Editus, a Costa Rican ensemble best known in the United States for its work with singer Ruben Blades, turned its concert at the Kennedy Center on Thursday night into a swiftly paced, globe-trotting excursion. Performing in the KC Jazz Club, the core trio, augmented by keyboardist Walter Flores and electric bassist Marco Navarro, embraced its native music along with Argentine, Peruvian and Afro-Caribbean influences, jazz harmonies, classical designs and Arabic rhythms. Quite a trip indeed.
The trio, consisting of guitarist Edin Solis, violinist Ricardo Ramirez and percussionist Carlos "Tapado" Vargas, sustained a level of smoothly honed interplay despite the frequent shifts in mood, tempo, meter and dynamics. Ramirez's rhapsodic flair and Solis's crisp tone ensured that bright and lively melodies were kept in the foreground while Vargas fashioned a series of sharply syncopated backdrops, combining indigenous beats with elements of clave, funk and swing.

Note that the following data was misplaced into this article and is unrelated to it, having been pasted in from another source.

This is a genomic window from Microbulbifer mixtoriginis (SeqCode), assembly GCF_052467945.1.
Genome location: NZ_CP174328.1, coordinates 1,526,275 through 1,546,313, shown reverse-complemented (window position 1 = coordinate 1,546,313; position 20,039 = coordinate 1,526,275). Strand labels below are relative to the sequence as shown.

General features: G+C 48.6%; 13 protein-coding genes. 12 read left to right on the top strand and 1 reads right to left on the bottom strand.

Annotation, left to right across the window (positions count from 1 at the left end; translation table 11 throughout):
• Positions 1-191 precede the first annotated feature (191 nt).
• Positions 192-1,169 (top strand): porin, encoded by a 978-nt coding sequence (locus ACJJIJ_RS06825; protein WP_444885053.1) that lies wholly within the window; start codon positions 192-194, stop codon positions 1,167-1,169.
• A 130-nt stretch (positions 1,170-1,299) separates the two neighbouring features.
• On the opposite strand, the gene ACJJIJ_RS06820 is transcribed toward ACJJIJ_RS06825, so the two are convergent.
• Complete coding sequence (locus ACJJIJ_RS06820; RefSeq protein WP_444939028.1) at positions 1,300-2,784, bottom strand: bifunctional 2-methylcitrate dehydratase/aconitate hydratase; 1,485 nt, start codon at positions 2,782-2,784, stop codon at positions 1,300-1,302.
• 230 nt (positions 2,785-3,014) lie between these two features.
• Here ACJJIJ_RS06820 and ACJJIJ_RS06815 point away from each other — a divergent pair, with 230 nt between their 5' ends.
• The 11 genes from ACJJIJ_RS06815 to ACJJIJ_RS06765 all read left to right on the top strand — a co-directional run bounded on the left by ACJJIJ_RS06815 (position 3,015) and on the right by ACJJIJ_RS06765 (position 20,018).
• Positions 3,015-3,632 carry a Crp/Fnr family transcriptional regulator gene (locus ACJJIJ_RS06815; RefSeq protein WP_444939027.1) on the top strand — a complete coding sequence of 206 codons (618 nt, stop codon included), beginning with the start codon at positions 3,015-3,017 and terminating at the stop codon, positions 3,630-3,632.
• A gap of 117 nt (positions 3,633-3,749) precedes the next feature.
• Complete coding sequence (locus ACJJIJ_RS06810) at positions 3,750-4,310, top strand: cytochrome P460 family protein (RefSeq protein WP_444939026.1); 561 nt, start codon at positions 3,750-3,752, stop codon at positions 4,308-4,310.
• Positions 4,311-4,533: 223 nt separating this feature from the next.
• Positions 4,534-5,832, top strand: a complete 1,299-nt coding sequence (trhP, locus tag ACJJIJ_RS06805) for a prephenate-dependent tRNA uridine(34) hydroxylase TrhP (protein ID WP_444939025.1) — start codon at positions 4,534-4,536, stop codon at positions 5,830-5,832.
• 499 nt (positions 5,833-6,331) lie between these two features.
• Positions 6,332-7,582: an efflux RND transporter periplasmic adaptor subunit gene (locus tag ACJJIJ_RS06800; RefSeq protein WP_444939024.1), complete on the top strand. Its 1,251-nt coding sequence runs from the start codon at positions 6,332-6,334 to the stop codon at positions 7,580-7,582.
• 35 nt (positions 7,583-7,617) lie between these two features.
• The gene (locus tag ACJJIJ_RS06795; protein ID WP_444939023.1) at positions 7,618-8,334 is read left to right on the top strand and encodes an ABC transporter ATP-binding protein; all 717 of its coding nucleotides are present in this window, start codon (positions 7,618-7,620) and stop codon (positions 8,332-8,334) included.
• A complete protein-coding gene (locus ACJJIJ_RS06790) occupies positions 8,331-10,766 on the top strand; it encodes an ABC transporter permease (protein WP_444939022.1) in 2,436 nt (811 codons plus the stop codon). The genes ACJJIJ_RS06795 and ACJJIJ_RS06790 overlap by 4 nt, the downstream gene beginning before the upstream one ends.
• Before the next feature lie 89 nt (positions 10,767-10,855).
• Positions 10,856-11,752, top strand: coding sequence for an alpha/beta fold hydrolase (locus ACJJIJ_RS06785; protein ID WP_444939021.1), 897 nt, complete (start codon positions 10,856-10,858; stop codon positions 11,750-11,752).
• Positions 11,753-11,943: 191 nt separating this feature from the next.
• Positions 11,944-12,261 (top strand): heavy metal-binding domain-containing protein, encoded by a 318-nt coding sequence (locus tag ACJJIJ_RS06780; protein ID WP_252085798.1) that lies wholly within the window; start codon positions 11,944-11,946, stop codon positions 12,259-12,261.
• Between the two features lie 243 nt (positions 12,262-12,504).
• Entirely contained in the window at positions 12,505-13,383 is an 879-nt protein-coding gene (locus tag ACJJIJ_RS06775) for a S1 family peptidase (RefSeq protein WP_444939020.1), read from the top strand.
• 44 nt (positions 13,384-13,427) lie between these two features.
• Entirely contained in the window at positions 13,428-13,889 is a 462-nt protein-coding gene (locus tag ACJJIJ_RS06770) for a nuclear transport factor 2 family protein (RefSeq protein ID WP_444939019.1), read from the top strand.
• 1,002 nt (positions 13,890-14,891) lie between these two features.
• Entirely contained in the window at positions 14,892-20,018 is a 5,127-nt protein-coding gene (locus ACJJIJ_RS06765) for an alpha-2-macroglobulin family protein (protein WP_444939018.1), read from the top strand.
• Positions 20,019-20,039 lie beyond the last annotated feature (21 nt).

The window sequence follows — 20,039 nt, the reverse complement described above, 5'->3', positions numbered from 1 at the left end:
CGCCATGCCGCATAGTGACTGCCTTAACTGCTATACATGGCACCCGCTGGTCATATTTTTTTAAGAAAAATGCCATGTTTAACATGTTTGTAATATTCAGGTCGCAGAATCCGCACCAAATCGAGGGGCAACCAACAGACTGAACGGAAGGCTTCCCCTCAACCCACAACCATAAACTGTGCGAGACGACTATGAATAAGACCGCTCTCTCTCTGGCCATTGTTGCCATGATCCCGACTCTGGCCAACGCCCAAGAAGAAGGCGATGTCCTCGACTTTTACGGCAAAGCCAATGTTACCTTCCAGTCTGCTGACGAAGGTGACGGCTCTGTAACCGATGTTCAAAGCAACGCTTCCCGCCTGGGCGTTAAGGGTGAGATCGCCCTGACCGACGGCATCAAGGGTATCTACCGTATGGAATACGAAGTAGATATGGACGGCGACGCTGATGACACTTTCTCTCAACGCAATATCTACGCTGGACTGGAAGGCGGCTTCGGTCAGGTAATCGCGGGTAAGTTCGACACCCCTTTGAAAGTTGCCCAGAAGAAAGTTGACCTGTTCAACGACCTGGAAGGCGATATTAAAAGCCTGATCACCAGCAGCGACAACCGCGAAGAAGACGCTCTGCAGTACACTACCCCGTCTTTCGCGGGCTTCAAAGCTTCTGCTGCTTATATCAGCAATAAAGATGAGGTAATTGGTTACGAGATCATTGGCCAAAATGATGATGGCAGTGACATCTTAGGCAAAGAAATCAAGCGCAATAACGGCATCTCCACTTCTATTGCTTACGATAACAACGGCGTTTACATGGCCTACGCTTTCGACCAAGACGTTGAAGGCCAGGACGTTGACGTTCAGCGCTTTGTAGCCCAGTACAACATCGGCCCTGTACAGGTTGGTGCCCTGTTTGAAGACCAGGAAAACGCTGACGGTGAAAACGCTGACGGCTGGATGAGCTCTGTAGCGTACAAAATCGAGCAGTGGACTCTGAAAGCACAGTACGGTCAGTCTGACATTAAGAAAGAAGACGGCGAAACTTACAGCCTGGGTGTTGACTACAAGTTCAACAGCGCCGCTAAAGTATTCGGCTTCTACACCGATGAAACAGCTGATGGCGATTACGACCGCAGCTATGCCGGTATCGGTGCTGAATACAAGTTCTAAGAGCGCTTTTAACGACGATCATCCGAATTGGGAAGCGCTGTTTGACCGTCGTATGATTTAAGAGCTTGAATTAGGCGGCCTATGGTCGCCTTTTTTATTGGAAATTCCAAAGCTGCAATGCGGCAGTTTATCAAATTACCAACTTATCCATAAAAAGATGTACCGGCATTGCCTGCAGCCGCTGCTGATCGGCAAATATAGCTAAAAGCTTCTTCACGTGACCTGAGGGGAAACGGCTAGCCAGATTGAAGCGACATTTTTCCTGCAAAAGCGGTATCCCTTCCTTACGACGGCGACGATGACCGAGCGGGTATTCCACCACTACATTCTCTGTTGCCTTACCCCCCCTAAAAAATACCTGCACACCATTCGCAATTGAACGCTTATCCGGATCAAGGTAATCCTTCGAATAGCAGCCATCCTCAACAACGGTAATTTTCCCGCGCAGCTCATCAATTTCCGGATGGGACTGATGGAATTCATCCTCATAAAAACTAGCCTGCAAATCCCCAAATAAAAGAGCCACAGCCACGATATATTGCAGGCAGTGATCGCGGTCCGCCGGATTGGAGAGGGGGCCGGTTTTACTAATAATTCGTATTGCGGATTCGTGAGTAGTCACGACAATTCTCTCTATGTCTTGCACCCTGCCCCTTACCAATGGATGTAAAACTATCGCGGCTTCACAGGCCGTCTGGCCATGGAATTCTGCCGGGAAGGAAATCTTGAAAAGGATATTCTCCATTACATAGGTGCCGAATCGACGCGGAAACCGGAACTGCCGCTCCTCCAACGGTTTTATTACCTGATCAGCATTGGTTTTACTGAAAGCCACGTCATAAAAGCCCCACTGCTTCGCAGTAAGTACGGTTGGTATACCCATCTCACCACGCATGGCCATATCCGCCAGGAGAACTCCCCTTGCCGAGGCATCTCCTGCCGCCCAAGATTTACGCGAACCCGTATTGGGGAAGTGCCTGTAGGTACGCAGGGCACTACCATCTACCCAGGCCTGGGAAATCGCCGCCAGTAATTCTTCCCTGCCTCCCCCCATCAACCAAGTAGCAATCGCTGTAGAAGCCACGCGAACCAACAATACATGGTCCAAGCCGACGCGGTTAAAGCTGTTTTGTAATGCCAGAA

Most of the music was composed by Solis and Flores, and some of it, particularly "Piazzolando," a homage to the late Argentine tango composer Astor Piazzolla, was wonderfully evocative and vibrantly orchestrated. With the help of Flores and Navarro, the band had no difficultly moving from the folkloric "Lando" and the atmospheric "Mar del Sur" to tunes that boasted sophisticated chord progressions, dashing lyricism and fiery solos. The band's fascination with jazz-rock fusion and world beat also inspired arrangements that suggested the influence of Jean-Luc Ponty and Pat Metheny.
The concert was part of the Kennedy Center's ongoing AmericArtes series, a celebration of Latin American culture.
-- Mike Joyce